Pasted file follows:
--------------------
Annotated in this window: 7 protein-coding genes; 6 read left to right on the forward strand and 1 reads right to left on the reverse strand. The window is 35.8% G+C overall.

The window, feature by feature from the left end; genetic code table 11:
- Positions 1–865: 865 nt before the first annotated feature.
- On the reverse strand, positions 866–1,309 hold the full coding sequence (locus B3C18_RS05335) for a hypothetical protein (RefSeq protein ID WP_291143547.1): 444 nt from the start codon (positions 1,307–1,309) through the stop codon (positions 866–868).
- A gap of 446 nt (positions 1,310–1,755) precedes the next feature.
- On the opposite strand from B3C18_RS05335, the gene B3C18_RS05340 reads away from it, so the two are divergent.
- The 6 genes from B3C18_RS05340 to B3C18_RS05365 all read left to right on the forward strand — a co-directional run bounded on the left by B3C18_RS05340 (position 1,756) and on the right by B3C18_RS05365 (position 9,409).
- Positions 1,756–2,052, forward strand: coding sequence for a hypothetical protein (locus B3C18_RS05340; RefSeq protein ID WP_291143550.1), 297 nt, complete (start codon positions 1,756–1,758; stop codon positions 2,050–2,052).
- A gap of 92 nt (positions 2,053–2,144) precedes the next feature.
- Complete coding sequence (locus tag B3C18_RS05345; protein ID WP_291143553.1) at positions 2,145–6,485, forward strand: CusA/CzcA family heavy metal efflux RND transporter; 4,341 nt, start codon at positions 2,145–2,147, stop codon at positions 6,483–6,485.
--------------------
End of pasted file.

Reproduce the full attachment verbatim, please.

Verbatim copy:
Annotated in this window: 7 protein-coding genes; 6 read left to right on the forward strand and 1 reads right to left on the reverse strand. The window is 35.8% G+C overall.

The window, feature by feature from the left end; genetic code table 11:
- Positions 1–865: 865 nt before the first annotated feature.
- On the reverse strand, positions 866–1,309 hold the full coding sequence (locus B3C18_RS05335) for a hypothetical protein (RefSeq protein ID WP_291143547.1): 444 nt from the start codon (positions 1,307–1,309) through the stop codon (positions 866–868).
- A gap of 446 nt (positions 1,310–1,755) precedes the next feature.
- On the opposite strand from B3C18_RS05335, the gene B3C18_RS05340 reads away from it, so the two are divergent.
- The 6 genes from B3C18_RS05340 to B3C18_RS05365 all read left to right on the forward strand — a co-directional run bounded on the left by B3C18_RS05340 (position 1,756) and on the right by B3C18_RS05365 (position 9,409).
- Positions 1,756–2,052, forward strand: coding sequence for a hypothetical protein (locus B3C18_RS05340; RefSeq protein ID WP_291143550.1), 297 nt, complete (start codon positions 1,756–1,758; stop codon positions 2,050–2,052).
- A gap of 92 nt (positions 2,053–2,144) precedes the next feature.
- Complete coding sequence (locus tag B3C18_RS05345; protein ID WP_291143553.1) at positions 2,145–6,485, forward strand: CusA/CzcA family heavy metal efflux RND transporter; 4,341 nt, start codon at positions 2,145–2,147, stop codon at positions 6,483–6,485.